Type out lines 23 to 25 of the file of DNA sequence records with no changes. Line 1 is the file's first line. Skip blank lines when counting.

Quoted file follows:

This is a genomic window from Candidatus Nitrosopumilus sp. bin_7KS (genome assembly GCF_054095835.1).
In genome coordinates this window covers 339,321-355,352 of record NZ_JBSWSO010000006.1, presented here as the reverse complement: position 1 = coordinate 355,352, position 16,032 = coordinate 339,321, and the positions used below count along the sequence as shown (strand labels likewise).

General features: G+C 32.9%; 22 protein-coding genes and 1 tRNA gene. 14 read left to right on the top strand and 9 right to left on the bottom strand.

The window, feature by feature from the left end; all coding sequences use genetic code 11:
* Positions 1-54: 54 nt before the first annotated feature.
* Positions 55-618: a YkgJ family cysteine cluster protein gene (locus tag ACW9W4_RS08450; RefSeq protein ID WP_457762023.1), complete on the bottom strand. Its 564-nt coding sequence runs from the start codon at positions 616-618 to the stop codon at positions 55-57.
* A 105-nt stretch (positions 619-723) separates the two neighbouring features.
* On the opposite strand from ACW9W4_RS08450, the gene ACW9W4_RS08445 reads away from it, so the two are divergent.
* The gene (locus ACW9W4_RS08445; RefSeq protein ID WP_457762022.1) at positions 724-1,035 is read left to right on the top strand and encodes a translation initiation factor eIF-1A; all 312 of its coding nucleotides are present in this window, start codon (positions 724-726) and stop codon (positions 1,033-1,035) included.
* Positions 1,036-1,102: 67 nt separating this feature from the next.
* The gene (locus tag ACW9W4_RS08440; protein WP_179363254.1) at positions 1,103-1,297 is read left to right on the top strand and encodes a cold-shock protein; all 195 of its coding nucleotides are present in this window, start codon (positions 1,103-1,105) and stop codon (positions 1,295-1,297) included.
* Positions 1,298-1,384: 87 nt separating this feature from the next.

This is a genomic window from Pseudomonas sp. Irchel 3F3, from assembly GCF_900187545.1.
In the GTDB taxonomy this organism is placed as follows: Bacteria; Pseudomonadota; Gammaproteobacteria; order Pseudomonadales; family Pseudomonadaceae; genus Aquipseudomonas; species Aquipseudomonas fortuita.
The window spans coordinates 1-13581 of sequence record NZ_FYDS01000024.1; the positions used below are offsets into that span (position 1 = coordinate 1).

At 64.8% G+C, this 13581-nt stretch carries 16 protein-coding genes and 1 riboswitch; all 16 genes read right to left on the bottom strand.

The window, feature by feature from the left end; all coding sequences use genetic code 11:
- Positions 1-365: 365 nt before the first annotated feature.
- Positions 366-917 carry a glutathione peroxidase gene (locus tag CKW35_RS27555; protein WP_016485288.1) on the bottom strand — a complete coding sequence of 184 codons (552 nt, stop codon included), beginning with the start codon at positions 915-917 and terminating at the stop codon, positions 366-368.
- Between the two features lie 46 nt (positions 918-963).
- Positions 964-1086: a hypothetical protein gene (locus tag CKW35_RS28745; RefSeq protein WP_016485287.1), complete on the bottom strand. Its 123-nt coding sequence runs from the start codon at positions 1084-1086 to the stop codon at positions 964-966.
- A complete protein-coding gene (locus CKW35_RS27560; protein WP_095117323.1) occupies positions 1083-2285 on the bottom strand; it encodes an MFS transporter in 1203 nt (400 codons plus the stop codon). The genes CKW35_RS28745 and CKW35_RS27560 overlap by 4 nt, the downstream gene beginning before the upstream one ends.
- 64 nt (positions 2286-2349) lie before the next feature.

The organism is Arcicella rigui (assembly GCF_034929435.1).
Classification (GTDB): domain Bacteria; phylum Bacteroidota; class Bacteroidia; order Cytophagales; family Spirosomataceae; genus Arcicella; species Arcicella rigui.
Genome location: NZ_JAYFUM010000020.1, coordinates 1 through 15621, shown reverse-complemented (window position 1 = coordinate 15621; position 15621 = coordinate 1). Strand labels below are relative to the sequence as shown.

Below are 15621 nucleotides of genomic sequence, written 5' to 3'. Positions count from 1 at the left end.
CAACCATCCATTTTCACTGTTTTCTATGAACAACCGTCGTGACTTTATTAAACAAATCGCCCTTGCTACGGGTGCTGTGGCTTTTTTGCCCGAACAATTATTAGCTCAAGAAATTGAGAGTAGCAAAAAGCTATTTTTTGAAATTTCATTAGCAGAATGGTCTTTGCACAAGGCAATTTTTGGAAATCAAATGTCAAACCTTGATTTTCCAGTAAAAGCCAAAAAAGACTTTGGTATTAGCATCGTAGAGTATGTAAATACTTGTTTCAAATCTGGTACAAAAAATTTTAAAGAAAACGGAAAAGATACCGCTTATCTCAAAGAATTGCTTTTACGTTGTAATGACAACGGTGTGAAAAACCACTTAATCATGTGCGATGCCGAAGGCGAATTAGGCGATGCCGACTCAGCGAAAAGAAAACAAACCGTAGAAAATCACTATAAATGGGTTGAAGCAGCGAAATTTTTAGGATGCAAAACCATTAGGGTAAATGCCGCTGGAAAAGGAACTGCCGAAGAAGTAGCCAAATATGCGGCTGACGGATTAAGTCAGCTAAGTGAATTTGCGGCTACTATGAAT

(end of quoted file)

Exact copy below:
- 64 nt (positions 2286-2349) lie before the next feature.

The organism is Arcicella rigui (assembly GCF_034929435.1).
Classification (GTDB): domain Bacteria; phylum Bacteroidota; class Bacteroidia; order Cytophagales; family Spirosomataceae; genus Arcicella; species Arcicella rigui.